Obama's New Opponent: The Fiscal Cliff

Worries about upcoming decisions in Washington could already be unnerving investors and sending stocks lower.

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President Barack Obama spends most of his time on the campaign trail focusing on his Republican challenger, Mitt Romney. But a third-party spoiler has entered the race: the so-called fiscal cliff.

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The cliff has been in place for months, and there's nothing new about the huge set of tax and spending decisions, affecting more than 6 percent of GDP, that need to be made by the end of the year. The question all along has been whether the prospect of a major disruption in the economy, courtesy of Washington, would torpedo the economy during the crucial few weeks leading up to Election Day, or remain a latent threat that doesn't affect the real world until later.

It now looks as if the cliff race will go down to the wire, with Obama turning out lucky if looming political decisions don't give voters one more reason to feel anxious about the economy. In fact, there are already some signs that the halting recovery is being held back by political factors, with bigger disruptions possible any minute.

Concerns about the fiscal cliff have been creeping into the real economy since the summer, when business leaders started to suggest they might put off big decisions on spending and hiring until it was clear whether Congress would tumble over the cliff, or avoid it. That's sensible, since the combination of tax hikes and spending cuts due to go into effect — totaling more than $700 billion — could easily trigger a recession if Congress lets them all happen at once.

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Optimists figure Congress will make some kind of last-minute deal, and Obama himself said during the last presidential debate that the spending cuts — known as a sequester — "will not happen." But the tax hikes are still looming, and the manner in which the whole thing gets worked out could be messy. One possibility is that all of the spending cuts and tax hikes take hold as scheduled, only to be rolled back retroactively a few months later once the next Congress has had time to work out a deal.

Business leaders and investors aren't happy about that kind of scenario, and their displeasure is starting to show up in various measures of the economy. Morgan Stanley's latest gauge of business conditions fell sharply in October, after a big gain in September following the Federal Reserve's latest stimulus effort. A survey of Morgan Stanly equity analysts showed 51 percent of them followed companies that have downgraded their outlook on account of uncertainty caused by the fiscal cliff.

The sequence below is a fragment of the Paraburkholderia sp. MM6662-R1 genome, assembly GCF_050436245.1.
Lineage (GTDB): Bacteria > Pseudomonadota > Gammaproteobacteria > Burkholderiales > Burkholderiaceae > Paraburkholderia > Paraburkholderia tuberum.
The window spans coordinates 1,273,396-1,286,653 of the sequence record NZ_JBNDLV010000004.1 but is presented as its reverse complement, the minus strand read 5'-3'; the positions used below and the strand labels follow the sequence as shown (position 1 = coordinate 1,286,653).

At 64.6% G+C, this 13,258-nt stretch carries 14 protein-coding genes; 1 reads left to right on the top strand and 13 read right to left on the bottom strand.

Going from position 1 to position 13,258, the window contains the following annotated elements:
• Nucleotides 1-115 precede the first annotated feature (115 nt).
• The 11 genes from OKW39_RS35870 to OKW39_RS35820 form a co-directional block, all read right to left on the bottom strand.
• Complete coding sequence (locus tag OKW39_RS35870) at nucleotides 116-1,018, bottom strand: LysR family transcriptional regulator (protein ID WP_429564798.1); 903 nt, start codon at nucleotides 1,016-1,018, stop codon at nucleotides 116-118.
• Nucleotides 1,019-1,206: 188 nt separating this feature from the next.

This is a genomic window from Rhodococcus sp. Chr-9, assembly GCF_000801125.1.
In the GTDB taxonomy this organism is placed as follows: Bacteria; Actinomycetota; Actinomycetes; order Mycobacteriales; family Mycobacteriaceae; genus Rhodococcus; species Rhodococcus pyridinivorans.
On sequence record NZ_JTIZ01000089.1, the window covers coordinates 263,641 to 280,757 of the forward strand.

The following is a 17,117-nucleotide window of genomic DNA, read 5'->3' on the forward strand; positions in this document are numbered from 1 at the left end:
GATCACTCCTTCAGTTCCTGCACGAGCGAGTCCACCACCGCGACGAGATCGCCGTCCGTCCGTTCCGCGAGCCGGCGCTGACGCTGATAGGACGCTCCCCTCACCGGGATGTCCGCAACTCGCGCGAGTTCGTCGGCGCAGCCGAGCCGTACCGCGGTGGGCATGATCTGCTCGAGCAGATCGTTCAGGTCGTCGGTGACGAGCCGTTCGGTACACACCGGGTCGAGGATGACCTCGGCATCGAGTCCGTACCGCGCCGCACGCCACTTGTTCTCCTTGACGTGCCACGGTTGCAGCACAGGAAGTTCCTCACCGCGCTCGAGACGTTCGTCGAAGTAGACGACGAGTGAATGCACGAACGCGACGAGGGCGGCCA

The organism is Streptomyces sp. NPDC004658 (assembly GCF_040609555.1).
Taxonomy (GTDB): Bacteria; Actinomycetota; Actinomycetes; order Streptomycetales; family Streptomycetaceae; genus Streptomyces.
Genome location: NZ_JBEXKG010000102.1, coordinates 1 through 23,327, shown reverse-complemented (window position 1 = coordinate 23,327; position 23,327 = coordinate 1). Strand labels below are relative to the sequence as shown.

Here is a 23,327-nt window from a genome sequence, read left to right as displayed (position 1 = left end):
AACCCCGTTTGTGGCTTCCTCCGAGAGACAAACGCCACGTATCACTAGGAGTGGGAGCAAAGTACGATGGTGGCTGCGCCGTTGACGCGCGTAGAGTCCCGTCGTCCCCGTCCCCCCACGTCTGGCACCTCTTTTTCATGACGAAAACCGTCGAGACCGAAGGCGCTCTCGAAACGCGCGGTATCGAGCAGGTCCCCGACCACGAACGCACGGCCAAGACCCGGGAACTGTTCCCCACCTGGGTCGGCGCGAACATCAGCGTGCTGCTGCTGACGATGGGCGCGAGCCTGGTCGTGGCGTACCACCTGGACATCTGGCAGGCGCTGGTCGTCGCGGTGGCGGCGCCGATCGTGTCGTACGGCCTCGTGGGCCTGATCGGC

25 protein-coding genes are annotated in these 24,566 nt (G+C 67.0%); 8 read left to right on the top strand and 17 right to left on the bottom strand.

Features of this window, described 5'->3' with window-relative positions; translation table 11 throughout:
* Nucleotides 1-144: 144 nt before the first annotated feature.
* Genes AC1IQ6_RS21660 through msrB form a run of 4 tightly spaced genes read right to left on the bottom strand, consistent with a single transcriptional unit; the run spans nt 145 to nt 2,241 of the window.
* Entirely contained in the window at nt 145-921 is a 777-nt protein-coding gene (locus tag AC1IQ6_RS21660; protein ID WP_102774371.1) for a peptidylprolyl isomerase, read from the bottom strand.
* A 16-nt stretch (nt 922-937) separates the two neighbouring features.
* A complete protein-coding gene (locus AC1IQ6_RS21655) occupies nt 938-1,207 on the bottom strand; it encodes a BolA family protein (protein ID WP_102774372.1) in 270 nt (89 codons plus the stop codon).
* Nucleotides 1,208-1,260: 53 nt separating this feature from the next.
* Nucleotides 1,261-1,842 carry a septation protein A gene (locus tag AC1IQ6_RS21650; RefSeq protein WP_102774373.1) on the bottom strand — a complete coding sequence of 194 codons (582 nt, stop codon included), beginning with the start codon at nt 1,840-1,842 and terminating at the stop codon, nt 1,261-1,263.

The stock market, meanwhile, has begun to skid, falling more than 3 percent from the 2012 peak it hit in mid-September. That's partly due to weak corporate earnings that companies have been reporting for the third quarter. But analysts expected a slowdown, so it's possible that the cliff, along with other factors, is also spooking investors and causing a selloff.

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There's an unusual divergence, in fact, between the confidence levels expressed by business leaders and consumers. Moody's Analytics points out that since July, its business-confidence index has been falling sharply. But consumer confidence, as measured by the University of Michigan and others, has been rising. That could be because business leaders are intently aware of the fiscal cliff and its ramifications, while ordinary people haven't been paying much attention to it.

Bank of America Merrill Lynch thinks the markets still haven't accounted for all the mayhem the fiscal cliff could cause. "Markets have yet to price in a meaningful fiscal shock," the bank's economists explained in a recent research note. If the fiscal cliff were to be resolved in a reasonable way, Merrill expects the S&P 500 index to end the year around 1450, which would be about 2.5 percent higher than it is now. But Merrill predicts the index could fall to 1250 if Congress misses the end-of-year deadline and allows all the pending measures to go into effect. The bank forecasts a further plunge, to 1000, if a deadlock over the cliff persists long enough to cause a recession.

Is the market's recent decline the beginning of such a correction? Obama obviously hopes not, since a plunging stock market tends to make everybody feel bad, even people who don't hold stocks. Like a lot of other Americans, Obama can't get to Election Day fast enough.

Rick Newman is the author of Rebounders: How Winners Pivot From Setback To Success. Follow him on Twitter: @rickjnewman.